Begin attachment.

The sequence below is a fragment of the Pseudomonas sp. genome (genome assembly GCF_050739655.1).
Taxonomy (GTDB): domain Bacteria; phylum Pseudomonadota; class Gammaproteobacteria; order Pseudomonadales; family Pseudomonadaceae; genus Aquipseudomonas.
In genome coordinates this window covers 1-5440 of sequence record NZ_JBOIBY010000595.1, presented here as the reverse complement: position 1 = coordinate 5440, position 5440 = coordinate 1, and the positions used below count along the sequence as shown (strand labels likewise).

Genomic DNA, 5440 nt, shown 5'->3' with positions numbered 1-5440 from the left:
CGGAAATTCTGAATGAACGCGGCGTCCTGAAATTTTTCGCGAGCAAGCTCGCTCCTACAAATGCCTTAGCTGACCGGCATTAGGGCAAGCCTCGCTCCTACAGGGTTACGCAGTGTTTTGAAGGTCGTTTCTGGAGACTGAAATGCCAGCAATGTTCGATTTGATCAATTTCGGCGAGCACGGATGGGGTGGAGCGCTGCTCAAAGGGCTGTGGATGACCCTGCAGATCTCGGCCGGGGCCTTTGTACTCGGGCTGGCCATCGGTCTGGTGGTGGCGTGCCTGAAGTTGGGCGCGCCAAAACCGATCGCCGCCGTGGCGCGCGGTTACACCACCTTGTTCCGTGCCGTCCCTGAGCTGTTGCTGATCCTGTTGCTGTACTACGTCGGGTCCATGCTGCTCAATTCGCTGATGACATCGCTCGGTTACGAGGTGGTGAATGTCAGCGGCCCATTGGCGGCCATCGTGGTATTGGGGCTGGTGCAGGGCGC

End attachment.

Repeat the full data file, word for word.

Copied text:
The sequence below is a fragment of the Pseudomonas sp. genome (genome assembly GCF_050739655.1).
Taxonomy (GTDB): domain Bacteria; phylum Pseudomonadota; class Gammaproteobacteria; order Pseudomonadales; family Pseudomonadaceae; genus Aquipseudomonas.
In genome coordinates this window covers 1-5440 of sequence record NZ_JBOIBY010000595.1, presented here as the reverse complement: position 1 = coordinate 5440, position 5440 = coordinate 1, and the positions used below count along the sequence as shown (strand labels likewise).

Genomic DNA, 5440 nt, shown 5'->3' with positions numbered 1-5440 from the left:
CGGAAATTCTGAATGAACGCGGCGTCCTGAAATTTTTCGCGAGCAAGCTCGCTCCTACAAATGCCTTAGCTGACCGGCATTAGGGCAAGCCTCGCTCCTACAGGGTTACGCAGTGTTTTGAAGGTCGTTTCTGGAGACTGAAATGCCAGCAATGTTCGATTTGATCAATTTCGGCGAGCACGGATGGGGTGGAGCGCTGCTCAAAGGGCTGTGGATGACCCTGCAGATCTCGGCCGGGGCCTTTGTACTCGGGCTGGCCATCGGTCTGGTGGTGGCGTGCCTGAAGTTGGGCGCGCCAAAACCGATCGCCGCCGTGGCGCGCGGTTACACCACCTTGTTCCGTGCCGTCCCTGAGCTGTTGCTGATCCTGTTGCTGTACTACGTCGGGTCCATGCTGCTCAATTCGCTGATGACATCGCTCGGTTACGAGGTGGTGAATGTCAGCGGCCCATTGGCGGCCATCGTGGTATTGGGGCTGGTGCAGGGCGC